Razor:A Bad Boy Stepbrother Romance(5)

By: Lauren Landish


I right clicked my mouse, blew my strawberry blond bangs out of my eyes in frustration, and critically eyed the website on my laptop screen.

The Post



No new leads in the death of local Prostitute.

By Carly Washington



“She was the best daughter a mother could ever hope for,” sniffed Rosemary Collins, a fifty-six-year-old Wal-Mart employee from Woodberry Hills. “I don’t know what kind of monster could’ve done this to my daughter.”

The grocery store clerk and grandmother of four, has grieved over her daughter, Ashley Collins, who was alleged to be a prostitute, for the past several months.

Last fall, the twenty-four-year-old mother of two was found face down in an alleyway with an ounce of cocaine on her person and her throat slashed.

Autopsy results revealed the woman had not been sexually active or assaulted — a strange circumstance considering the young woman’s occupation.

So far, there have been no witnesses or leads in the case.

“I won’t stop until I find whoever did this,” Rosemary sobs as she looks at me with swollen red eyes. “Ashley didn’t deserve this, I didn’t deserve this, and neither did my grand babies.” She stops to wipe away her tears, her expression turning angry. “What I don’t understand is, why hasn’t the authorities stepped up their efforts to find who murdered my daughter? They haven’t shown an ounce of concern since they found her. I call them every day for new information, but they give me the runaround. Ashley might have been a prostitute, but she was still a human being. She deserves justice just like any other citizen in this damn city. Our family needs closure.” She shakes her head angrily. “Thank God that the community has been helpful with donations, otherwise I’d have no hope of ever finding her murderer.”

Frustrated by the lack of action from authorities, Rosemary created a GoFundMe to help with the costs of supporting her grandchildren, hiring a private investigator and a reward fund of $10,000 to anyone who comes forward with information leading to the arrest of the murderer.

Altogether, Rosemary has received more than $60,000 in donations.

“Someone out there knows something,” Rosemary says with determination. “And that someone needs to come forward with what they know. Ashley deserves it.”

Anyone with information pertaining to the murder case is urged to call the CrimeStoppers hotline. All callers will remain Anonymous.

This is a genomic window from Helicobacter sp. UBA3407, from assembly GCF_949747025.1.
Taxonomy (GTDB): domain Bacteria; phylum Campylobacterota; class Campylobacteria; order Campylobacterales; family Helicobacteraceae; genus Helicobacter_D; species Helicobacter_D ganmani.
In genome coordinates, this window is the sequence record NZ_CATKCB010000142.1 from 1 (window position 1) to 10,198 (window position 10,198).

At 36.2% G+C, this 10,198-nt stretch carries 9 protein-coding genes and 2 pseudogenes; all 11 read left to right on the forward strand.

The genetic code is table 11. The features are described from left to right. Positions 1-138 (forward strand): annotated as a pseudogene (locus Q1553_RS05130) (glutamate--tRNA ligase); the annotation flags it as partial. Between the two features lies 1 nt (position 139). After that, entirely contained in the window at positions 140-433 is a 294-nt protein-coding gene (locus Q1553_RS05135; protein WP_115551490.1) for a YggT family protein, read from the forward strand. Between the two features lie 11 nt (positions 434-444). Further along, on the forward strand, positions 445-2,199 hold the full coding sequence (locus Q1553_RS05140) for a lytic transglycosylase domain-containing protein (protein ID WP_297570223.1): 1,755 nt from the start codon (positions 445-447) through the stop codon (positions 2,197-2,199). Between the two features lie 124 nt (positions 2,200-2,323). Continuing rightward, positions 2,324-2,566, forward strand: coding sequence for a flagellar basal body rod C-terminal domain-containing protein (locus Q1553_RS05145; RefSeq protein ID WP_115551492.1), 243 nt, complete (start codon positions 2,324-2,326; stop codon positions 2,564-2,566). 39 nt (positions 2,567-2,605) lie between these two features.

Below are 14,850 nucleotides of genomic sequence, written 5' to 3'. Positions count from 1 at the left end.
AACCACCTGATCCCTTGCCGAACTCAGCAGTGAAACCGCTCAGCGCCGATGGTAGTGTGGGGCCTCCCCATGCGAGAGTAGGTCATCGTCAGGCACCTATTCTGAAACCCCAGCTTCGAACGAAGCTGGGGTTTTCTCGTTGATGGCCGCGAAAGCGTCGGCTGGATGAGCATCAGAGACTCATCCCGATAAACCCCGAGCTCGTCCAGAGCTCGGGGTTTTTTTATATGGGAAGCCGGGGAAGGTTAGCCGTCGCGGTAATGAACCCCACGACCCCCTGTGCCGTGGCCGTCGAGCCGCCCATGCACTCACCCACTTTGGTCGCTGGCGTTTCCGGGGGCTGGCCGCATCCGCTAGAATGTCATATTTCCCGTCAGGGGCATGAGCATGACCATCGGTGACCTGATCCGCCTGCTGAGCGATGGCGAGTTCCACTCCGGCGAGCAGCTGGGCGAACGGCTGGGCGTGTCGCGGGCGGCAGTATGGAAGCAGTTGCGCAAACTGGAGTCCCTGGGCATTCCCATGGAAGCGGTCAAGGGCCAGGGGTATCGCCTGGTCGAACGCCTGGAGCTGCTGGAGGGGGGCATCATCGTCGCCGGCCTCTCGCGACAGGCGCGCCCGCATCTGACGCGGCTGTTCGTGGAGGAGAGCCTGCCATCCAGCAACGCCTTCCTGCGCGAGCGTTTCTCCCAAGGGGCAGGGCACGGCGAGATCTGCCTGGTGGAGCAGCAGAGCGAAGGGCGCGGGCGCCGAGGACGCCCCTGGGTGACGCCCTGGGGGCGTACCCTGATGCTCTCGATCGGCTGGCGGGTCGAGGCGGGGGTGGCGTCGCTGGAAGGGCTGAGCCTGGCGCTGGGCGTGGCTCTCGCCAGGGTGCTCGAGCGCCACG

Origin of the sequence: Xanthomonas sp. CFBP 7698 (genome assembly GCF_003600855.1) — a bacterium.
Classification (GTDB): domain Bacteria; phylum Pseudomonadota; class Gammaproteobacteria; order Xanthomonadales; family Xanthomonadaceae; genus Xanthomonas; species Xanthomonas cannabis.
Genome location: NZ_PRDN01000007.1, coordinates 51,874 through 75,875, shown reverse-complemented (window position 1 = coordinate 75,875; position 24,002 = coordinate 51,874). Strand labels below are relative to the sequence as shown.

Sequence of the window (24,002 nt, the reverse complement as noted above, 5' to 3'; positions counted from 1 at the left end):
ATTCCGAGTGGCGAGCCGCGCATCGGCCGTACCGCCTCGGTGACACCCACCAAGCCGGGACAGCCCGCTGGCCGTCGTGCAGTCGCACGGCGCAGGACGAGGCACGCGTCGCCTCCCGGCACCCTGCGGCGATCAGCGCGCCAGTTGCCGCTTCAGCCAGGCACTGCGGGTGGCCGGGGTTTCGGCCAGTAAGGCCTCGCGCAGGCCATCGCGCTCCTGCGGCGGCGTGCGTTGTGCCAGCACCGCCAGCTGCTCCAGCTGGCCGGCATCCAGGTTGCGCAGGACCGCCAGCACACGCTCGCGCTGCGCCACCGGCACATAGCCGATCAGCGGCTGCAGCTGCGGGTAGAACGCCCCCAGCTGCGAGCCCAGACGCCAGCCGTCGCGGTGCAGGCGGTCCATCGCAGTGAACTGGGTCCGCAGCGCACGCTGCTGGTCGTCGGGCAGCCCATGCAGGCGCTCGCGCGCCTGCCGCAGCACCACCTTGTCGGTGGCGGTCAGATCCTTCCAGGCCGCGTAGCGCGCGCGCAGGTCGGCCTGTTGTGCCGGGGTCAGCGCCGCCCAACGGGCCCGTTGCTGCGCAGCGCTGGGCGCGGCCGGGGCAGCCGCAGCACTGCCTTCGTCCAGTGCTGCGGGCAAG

“Looks fine to me,” I muttered, double-checking the article and then a third time to make sure. The last thing I needed was for the few people that did read it to find holes in my story and get pissed off and go elsewhere for their news.

As the owner of a news blog, I had to make sure everything was perfect before publication. It wasn’t exactly what I dreamed of doing when I left college, but it was making ends meet . . . for now.

Unable to break into mainstream journalism, I was fighting hard to make a name for myself with alternative online press instead.

Despite my best efforts, I found myself struggling.

I was currently working with a private investigators license and living in a small secluded cabin in the hills above Hayward, California.

With the outrageous and steadily rising costs of housing in the San Francisco and Bay Area, I’d been forced to find the cheapest living space I could find. Luckily for me, an affluent client who’d contracted me to write an article for him offered me an awesome deal.

The cabin had served as both his rental property and his vacation property, but he’d been unable to rent it out, and too busy to take a vacation.

“I don’t like the idea of the place staying vacant year-round,” the man told me at one of our meetings to discuss the article he wanted me to write. “You seem like a nice, smart young lady. Why don’t you go stay there while you get on your feet? I won’t go up on the rent as long as you promise to take care of it.”

I’d eagerly taken up the offer. At $600 dollars in that area of California, it was an unbelievable steal. I did spend about a week getting all of the dust and cobwebs out of it, though. I don’t think I ever sneezed so much in my life.

After getting the place together, it took a bit to get adjusted to living in such a secluded place. I’d always been used to the city life, and being a young woman by myself out there was more than a little frightening.

I can’t count how many times I woke up covered in sweat with the sound of something scratching at the windows. And then the sound of creaking wood would permeate my room, making it sound as if a disembodied spirit was walking around, trying to spook the bejeezus out of me.

Hot Read

Last Updated

Recommend

Top Books